Transient Exposure to EA Inhibits LPS-Induced IL-6, IL-10, and Nitric Oxide Secretion. We sought to determine whether transient exposure of cells to EA leads to persistent inhibition of LPS-induced secretion of pro- or anti-inflammatory mediators. Accordingly, RAW 264.7 cells were pretreated with graded concentrations of EA for 1 h, and then the cells were washed extensively before being exposed for 24 h to 10 ng/ml LPS. At the end of the second period of incubation, concentrations of IL-6, IL-10, and nitrite were measured in the conditioned media. Control cultures were incubated for 24 h in the absence of either EA or LPS. As was the case with persistent exposure to EA, even transient incubation with EA significantly inhibited LPS-induced secretion of IL-6, IL-10, and nitric oxide (Table 2).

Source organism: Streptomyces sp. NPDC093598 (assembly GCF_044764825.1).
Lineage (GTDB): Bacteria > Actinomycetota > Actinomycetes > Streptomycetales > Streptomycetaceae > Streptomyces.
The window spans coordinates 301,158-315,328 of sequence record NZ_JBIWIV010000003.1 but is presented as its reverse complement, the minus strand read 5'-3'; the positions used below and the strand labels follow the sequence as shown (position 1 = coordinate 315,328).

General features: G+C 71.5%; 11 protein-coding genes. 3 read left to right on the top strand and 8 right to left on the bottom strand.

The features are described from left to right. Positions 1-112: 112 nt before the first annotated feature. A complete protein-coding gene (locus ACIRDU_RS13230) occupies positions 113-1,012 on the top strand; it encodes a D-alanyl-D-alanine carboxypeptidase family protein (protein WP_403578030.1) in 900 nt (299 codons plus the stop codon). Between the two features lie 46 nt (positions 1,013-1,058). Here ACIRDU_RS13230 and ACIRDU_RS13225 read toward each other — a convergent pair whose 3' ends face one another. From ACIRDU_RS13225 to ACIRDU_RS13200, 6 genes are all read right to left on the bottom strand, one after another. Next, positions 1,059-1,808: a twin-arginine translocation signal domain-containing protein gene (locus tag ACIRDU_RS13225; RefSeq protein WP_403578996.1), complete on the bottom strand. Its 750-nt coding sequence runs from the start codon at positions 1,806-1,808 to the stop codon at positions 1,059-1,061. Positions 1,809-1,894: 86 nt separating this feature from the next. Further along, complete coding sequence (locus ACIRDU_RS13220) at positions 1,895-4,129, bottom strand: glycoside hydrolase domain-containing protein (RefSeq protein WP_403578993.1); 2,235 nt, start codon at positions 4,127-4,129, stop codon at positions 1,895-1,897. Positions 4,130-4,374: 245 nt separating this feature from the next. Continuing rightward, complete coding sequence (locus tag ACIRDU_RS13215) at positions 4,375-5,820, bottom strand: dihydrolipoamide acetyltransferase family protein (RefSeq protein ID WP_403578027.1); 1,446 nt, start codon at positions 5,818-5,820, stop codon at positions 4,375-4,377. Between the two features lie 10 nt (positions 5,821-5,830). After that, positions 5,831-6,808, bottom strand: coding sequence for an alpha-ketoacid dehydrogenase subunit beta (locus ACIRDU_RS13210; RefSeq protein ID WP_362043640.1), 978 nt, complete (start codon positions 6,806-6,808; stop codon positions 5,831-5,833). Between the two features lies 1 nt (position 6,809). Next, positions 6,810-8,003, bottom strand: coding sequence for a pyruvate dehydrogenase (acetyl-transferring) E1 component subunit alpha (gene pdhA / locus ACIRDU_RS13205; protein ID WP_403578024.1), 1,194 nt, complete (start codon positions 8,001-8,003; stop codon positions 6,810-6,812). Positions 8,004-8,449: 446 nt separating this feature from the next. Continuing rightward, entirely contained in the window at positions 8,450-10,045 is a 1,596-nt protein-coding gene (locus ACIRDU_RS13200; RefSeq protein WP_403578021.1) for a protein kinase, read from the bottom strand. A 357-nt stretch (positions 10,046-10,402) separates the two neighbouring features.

EA Inhibits LPS-Induced HMGB1 Secretion. Preliminary experiments revealed that the concentration of LPS required to reliably induce RAW 264.7 cells to secrete HMGB1 was greater than that required to induced secretion of IL-6, IL-10, or nitric oxide. Accordingly, for these experiments, RAW 264.7 cells were cultured in the absence or presence of 1000 ng/ml LPS. Although Wang et al. (1999) reported detectable levels of HMGB1 in supernatants from RAW 264.7 cells exposed to LPS for only 8 h, in our hands, a longer period of incubation (≥48 h) was required to reliably assay HMGB1 in culture supernatants by Western blot analysis. Therefore, for this series of experiments, we harvested conditioned media after 72 h of incubation in the presence or absence of LPS. To determine whether EA inhibits LPS-induced HMGB1 secretion, graded concentrations of the compound were added to the cultures during the entire period of incubation with LPS. As a positive control for HMGB1 on Western blots, we assayed samples of a whole cell lysate prepared by subjecting RAW 264.7 cells to several freeze-thaw cycles. Whereas unstimulated RAW 264.7 cells did not secrete HMGB1 into the medium, cells incubated with LPS for 72 h released HMGB1 into culture supernatants (Fig. 1A). Coincubation with 15 μM EA partially inhibited LPS-induced HMGB1 secretion and coincubation with 60 μM EA completely inhibited LPS-induced HMGB1 secretion. This effect of EA was not caused by death of the cells, because dead RAW 264.7 cells release large amounts of HMGB1.